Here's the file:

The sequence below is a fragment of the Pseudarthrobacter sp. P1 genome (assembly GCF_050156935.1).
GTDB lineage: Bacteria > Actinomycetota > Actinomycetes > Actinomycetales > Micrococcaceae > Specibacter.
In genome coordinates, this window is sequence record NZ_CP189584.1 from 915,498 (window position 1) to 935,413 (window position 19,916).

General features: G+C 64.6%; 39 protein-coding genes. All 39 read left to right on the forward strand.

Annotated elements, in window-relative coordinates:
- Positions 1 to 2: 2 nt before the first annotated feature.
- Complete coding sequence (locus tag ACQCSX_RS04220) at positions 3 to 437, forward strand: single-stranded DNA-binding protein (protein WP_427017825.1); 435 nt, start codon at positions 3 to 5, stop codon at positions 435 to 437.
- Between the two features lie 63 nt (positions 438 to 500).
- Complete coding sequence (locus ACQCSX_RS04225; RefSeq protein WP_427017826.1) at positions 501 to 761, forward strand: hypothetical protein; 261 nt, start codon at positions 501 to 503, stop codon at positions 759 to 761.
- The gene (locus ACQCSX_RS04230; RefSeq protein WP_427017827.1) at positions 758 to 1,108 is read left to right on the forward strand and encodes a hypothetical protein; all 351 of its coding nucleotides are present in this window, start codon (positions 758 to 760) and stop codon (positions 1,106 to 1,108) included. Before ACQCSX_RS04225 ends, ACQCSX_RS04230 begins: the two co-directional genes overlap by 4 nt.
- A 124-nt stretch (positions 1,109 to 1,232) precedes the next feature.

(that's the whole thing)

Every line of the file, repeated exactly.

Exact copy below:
The sequence below is a fragment of the Pseudarthrobacter sp. P1 genome (assembly GCF_050156935.1).
GTDB lineage: Bacteria > Actinomycetota > Actinomycetes > Actinomycetales > Micrococcaceae > Specibacter.
In genome coordinates, this window is sequence record NZ_CP189584.1 from 915,498 (window position 1) to 935,413 (window position 19,916).

General features: G+C 64.6%; 39 protein-coding genes. All 39 read left to right on the forward strand.

Annotated elements, in window-relative coordinates:
- Positions 1 to 2: 2 nt before the first annotated feature.
- Complete coding sequence (locus tag ACQCSX_RS04220) at positions 3 to 437, forward strand: single-stranded DNA-binding protein (protein WP_427017825.1); 435 nt, start codon at positions 3 to 5, stop codon at positions 435 to 437.
- Between the two features lie 63 nt (positions 438 to 500).
- Complete coding sequence (locus ACQCSX_RS04225; RefSeq protein WP_427017826.1) at positions 501 to 761, forward strand: hypothetical protein; 261 nt, start codon at positions 501 to 503, stop codon at positions 759 to 761.
- The gene (locus ACQCSX_RS04230; RefSeq protein WP_427017827.1) at positions 758 to 1,108 is read left to right on the forward strand and encodes a hypothetical protein; all 351 of its coding nucleotides are present in this window, start codon (positions 758 to 760) and stop codon (positions 1,106 to 1,108) included. Before ACQCSX_RS04225 ends, ACQCSX_RS04230 begins: the two co-directional genes overlap by 4 nt.
- A 124-nt stretch (positions 1,109 to 1,232) precedes the next feature.